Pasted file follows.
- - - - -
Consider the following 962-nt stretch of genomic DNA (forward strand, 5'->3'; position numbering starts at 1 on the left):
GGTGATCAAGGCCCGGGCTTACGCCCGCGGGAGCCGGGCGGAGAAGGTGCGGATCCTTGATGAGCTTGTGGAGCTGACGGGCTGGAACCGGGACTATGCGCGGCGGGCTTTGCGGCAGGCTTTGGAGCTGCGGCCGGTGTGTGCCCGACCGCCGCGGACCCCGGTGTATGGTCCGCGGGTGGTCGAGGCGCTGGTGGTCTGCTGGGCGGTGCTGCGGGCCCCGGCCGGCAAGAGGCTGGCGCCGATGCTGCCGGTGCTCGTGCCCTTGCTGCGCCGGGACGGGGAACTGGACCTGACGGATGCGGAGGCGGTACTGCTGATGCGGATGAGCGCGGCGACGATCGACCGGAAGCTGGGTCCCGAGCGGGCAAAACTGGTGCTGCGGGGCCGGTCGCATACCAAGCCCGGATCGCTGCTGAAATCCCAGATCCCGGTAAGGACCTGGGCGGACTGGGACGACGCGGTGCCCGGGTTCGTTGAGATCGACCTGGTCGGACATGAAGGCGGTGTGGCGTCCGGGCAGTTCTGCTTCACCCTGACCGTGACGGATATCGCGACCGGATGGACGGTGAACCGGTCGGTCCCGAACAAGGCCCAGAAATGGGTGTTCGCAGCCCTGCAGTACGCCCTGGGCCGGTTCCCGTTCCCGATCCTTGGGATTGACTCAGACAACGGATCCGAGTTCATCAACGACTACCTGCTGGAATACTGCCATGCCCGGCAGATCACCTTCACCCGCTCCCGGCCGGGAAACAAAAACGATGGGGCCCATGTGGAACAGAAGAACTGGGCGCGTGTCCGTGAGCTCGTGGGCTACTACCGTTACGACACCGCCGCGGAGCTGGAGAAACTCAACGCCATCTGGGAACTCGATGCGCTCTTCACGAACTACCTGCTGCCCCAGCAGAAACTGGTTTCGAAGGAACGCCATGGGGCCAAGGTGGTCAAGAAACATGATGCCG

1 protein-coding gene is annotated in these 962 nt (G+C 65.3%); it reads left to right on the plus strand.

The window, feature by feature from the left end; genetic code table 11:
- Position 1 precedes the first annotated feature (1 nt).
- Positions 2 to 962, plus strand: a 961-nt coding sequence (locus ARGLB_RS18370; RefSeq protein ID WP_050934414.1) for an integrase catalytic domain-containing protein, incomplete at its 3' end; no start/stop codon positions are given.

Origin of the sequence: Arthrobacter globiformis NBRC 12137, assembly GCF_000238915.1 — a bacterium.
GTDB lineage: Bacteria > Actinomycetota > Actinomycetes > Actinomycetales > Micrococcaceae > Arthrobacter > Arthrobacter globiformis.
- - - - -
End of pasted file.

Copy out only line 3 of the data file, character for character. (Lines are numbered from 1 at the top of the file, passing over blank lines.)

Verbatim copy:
1 protein-coding gene is annotated in these 962 nt (G+C 65.3%); it reads left to right on the plus strand.